I also wonder if art deco (though still incredibly popular) is defined by its associations with industry. We are no longer enjoying the industrial boom of the 20th century and many of the qualities that suggested moderninty in the 20’s are now hopelessly dated (smoke plumes, hard angles and visible building struts). When researching this piece I noticed that, although the geometric style of art deco is enduring, the embellishments are still considered somewhat gaudy. Jewellery based on the art deco movement often features less intense diamond detailing or marcasite, though it is still reocognisable of the era. Usually these embellishments serve to enhance the lines, still leaving uncovered areas (excepting for the incredibly expensive jewellery, which still features such decoration and always will).
Again, with Art Deco there are certain elements that we choose to forget about in our contemporary life. The recent film The Great Gatsby caused a revival of 1920’s style but opted to ignore the curve-less designs that we mentioned earlier. The female form is so pleasant to many in our current time, the costume designers opted to keep breasts and noticeable hips front and centre for many of the outfit choices. This is how you blend together these vintage fashion, whilst still keeping what we consider to be attractive in our contemporary age.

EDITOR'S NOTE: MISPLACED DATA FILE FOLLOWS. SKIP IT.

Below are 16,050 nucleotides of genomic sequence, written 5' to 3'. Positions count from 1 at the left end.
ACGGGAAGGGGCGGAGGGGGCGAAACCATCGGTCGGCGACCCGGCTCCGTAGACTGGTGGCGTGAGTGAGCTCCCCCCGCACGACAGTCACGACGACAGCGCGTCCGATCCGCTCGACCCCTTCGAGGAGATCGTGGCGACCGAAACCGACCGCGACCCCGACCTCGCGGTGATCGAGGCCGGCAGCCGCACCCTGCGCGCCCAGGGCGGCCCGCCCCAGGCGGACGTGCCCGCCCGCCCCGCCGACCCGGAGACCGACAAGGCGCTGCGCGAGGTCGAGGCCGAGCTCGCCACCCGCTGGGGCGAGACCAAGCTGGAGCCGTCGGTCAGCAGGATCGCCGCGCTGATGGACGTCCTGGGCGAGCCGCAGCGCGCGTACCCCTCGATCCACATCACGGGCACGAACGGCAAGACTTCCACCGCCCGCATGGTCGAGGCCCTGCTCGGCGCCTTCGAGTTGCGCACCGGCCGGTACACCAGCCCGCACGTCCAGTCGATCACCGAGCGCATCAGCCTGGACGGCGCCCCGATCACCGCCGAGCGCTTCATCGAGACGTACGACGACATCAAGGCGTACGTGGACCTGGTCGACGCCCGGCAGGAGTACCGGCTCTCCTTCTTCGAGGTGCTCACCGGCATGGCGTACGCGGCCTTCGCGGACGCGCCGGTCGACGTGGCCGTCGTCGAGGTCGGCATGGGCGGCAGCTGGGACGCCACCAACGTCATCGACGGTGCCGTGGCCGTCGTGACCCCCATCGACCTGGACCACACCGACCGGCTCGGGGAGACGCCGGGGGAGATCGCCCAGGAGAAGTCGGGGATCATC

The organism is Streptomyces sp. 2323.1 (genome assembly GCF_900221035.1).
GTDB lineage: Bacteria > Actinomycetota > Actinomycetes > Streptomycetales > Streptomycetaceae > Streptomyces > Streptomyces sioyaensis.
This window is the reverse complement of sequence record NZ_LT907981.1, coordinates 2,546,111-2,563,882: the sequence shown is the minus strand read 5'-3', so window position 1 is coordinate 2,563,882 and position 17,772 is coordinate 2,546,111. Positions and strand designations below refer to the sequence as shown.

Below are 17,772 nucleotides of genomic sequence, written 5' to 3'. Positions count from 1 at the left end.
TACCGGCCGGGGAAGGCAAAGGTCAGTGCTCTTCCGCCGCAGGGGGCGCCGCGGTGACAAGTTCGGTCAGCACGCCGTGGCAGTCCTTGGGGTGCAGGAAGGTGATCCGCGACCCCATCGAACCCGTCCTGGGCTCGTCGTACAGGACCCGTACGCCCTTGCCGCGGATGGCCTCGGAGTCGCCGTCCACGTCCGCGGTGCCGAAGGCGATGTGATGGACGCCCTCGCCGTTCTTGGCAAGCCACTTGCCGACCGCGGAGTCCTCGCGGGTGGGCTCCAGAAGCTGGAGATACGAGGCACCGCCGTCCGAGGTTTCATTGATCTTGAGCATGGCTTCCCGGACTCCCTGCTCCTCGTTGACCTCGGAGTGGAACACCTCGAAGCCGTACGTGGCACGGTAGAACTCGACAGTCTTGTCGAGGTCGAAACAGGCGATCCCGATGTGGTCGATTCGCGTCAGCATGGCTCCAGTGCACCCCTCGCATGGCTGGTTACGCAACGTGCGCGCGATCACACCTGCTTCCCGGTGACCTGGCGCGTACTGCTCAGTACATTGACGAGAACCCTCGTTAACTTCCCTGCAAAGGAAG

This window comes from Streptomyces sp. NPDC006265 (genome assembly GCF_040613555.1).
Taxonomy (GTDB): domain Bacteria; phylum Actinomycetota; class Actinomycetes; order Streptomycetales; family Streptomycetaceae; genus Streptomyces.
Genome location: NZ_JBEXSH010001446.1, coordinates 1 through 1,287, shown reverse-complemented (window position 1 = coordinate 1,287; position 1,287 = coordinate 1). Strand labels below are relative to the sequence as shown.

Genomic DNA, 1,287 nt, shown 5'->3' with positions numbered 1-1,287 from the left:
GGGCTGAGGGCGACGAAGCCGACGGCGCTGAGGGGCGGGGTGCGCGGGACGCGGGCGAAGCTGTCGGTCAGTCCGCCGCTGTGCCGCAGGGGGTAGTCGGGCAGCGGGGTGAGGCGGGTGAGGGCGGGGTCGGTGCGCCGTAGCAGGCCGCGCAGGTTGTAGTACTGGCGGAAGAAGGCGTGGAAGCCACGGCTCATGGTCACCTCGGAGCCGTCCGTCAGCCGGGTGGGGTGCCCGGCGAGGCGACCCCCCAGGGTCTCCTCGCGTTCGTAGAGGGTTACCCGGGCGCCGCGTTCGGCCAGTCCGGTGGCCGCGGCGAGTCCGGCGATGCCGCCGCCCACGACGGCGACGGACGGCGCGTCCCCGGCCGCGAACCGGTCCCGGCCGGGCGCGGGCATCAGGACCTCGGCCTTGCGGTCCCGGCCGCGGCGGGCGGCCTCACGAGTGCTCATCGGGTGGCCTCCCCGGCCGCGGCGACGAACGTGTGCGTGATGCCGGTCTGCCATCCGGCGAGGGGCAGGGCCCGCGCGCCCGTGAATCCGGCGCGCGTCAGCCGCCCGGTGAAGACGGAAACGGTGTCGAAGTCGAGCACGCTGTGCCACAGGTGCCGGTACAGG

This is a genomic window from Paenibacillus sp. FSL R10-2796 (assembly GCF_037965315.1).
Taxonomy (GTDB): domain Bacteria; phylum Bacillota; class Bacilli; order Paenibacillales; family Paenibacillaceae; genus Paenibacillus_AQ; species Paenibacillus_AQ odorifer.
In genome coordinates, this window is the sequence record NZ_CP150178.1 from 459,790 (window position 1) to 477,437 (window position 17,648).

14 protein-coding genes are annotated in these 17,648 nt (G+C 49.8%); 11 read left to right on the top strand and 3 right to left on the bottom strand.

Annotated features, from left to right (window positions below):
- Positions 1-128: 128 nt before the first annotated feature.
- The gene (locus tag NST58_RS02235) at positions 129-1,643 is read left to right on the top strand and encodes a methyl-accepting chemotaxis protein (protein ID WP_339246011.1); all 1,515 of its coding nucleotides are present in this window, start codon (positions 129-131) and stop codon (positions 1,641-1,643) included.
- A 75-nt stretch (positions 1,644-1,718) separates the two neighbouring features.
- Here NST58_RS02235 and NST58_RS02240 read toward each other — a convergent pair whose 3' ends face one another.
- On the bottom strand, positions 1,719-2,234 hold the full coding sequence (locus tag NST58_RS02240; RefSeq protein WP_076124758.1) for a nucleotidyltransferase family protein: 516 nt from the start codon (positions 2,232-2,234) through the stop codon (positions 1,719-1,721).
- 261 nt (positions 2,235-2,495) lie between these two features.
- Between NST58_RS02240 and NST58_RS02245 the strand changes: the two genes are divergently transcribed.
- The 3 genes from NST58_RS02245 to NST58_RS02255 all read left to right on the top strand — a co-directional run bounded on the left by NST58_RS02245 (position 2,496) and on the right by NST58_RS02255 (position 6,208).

So, do I consider there to be something special about these two styles that has caused people to turn back and look at them again. They’re in prime placement for a revival, as a century has passed since both were popular. But it’s worth remembering that these remembrances are on our terms. We don’t want a period perfect version of these art styles, artists love the intricacies of Art Nouveau because it pushes their abilities. We love art deco style but we’d still like to be recognisably feminine. Perhaps it’s because both these styles can survive our own interpretations that they’ve been able to survive so long, and will continue to survive into the future?Art Nouveau and Art Deco: Art Philosophy and Industry Two distinctive art forms emerged during the early 20th century and both have enjoyed a revival in the 21st but what is Art Nouveau or Art Deco?